Head of Google’s Webspam team, Matt Cutts, caused a stir recently when he suggested that one of the mainstays of SEO marketing, the guest blog, was on its deathbed.
Matt opens on his own blog with: “Okay, I’m calling it: if you’re using guest blogging as a way to gain links in 2014, you should probably stop. Why? Because over time it’s become a more and more spammy practice, and if you’re doing a lot of guest blogging then you’re hanging out with really bad company.”
He blamed a descent into endless spamming as the cause, adding: “We’ve reached the point in the downward spiral where people are hawking ‘guest post outsourcing’ and writing articles about ‘how to automate guest blogging’.”
The history of the guest blog
The usefulness of guest blogging quickly became apparent with Google’s algorithm for rewarding solid links to and from reputable sites. Link building became an industry in itself and guest blogs were the ideal medium to get them out there.
The problem arose because link building was suddenly the raison d’être rather than a useful add-on. Guest blogging became about blog volume and the number of links you could squeeze in rather than about content quality.
There were sections of the marketing fraternity who were only too happy to supply this specialist service – some would say to the denigration of the marketing community itself. They developed content producing programs that could farm out hundreds of blogs strewn with links at the press of a button. It all got messy and the quality quotient dropped. Dramatically.
The consequence of this was that guest blogging got a bad reputation, certainly within marketing circles.
The future of the guest blog
Fortunately for those who believe that the guest blog has a future, help is on the way. The search engine is evolving, becoming ever more sophisticated. Google is introducing and working on search algorithms that reward good content rather than links.
Matt Cutts was, of course, talking about the death of what many call spam blogging. To those who see marketing as an industry of skilled and talented professionals, the last rites are welcome and, to many, long overdue.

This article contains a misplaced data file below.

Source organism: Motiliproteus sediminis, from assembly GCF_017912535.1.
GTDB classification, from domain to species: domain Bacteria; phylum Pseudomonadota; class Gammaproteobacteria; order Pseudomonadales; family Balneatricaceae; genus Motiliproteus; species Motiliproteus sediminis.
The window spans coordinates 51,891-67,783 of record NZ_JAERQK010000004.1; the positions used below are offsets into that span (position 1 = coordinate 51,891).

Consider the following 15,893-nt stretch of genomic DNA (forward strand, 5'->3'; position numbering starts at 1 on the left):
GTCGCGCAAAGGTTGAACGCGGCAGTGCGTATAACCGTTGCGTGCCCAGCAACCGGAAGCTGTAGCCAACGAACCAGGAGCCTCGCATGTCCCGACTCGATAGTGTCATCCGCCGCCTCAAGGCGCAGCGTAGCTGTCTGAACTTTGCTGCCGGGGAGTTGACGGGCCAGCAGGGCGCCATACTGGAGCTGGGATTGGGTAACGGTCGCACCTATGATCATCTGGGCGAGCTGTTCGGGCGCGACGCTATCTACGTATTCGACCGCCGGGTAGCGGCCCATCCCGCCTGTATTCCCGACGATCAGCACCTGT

Good guest blogging has always been valuable and will remain so. There is still a need for quality, well-written content that is relevant to its target audience. A worthwhile guest post may well have an eye on marketing and brand promotion, but it is primarily informing, entertaining, serious or witty, but, above all, meaningful to the reader.
A number of comments to Matt Cutts’ blog entry were from bloggers who had been contacted to host guest posts. Believing they were going to get something interesting and valuable for their readers, instead they invariably received poorly written articles containing multiple and often dubious links. Among these professional bloggers there is a sense of relief that the spam blog may have had its day.
It’s good news for that large band of talented writers out there who have seen their skills degraded by spam blogging over the years. It’s also good news for all the companies who depend on their services to enhance their brands.
If we are truly moving away from a dependence on link building to more meaningful content, then the guest blog is set to thrive again. It may have to compete with a multi-channel approach but there is no doubt that a well-placed series of guest posts can add value to any marketing campaign.
We have featured a number of related guest blog posts on our website over the years and we will continue to seek articles of interest and relevance to our readers. If you have a contribution for the blog then please submit your article to firstname.lastname@example.org – minus the spam links of course.
In this article we refer to an article by Matt Cutts, Head of Google’s Webspam Team, you can read his full article on guest blogging on his own blog